A 14-year-old Yazidi girl, captured and given as a gift to ISIS members, recounted her tale of escape to journalist Mohammed A. Salih in the Washington Post. The girl Salih calls "Narin" and her family were among the thousands of Yazidis who fled ISIS fighters to Mount Sinjar in early August. But they were captured, split up, and her 19-year-old brother killed with other young men. Girls and women were then rounded up and held captive in a couple of locations, where attempts to convert the so-called "pagans" continued. "Each time we refused … we would not abandon our religion," Narin says. ISIS then separated the married and unmarried women, giving Narin and a friend as gifts to two of their members in Fallujah.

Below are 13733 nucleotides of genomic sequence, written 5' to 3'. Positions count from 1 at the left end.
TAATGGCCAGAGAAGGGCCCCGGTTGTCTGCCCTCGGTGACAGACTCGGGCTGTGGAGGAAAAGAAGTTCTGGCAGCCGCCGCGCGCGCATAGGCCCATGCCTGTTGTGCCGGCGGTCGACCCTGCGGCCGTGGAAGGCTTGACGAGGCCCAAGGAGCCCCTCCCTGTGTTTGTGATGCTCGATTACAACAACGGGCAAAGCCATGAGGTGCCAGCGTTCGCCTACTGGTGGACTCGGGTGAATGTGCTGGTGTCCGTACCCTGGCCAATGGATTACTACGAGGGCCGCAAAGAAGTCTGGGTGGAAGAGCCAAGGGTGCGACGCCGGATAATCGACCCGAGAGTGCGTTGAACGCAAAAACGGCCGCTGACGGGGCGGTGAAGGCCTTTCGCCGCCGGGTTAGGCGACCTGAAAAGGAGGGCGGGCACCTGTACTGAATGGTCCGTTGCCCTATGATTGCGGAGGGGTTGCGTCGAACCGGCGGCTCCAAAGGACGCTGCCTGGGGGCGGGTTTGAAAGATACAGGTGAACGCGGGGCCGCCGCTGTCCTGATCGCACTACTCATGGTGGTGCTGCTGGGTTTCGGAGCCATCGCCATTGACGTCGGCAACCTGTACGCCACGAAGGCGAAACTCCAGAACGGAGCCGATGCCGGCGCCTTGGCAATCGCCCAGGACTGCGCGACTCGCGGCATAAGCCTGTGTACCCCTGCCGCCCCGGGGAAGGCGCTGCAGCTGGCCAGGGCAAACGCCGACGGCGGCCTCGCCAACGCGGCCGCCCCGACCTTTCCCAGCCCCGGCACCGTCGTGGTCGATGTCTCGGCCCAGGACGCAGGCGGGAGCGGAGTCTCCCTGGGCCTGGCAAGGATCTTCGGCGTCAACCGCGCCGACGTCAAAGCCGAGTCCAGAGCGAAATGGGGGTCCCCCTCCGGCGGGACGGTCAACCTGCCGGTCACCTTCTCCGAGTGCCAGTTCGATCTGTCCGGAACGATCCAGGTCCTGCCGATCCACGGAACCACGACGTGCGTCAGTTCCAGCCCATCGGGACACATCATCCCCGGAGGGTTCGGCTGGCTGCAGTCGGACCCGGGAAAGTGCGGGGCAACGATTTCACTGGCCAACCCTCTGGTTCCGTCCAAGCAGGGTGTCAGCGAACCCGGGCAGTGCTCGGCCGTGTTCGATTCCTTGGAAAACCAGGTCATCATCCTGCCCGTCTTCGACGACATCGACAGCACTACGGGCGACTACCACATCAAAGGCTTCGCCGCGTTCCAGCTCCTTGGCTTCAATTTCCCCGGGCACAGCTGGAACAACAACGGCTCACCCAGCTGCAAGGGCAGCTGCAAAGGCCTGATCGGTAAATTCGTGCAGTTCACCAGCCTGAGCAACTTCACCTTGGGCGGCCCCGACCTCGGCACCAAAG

Narin's captor, Abu Ahmed, "tried to rape me several times, but I did not allow him to touch me in any sexual way," she says. "(He) beat me every day." The girls escaped six days after their arrival in Fallujah, when one man was away on business and the other went to mosque. After securing the help of a friend by phone, they used knives and meat cleavers to break locks and escape. Disguising themselves with abayas and fake IDs, they eventually made it to Baghdad and then on a plane to Kurdistan, where Narin was reunited with her parents. "I still have nightmares … I want to leave this country altogether. I want to go to a place where I might be able to start over, if that is even possible." Click here to read Narin's entire story.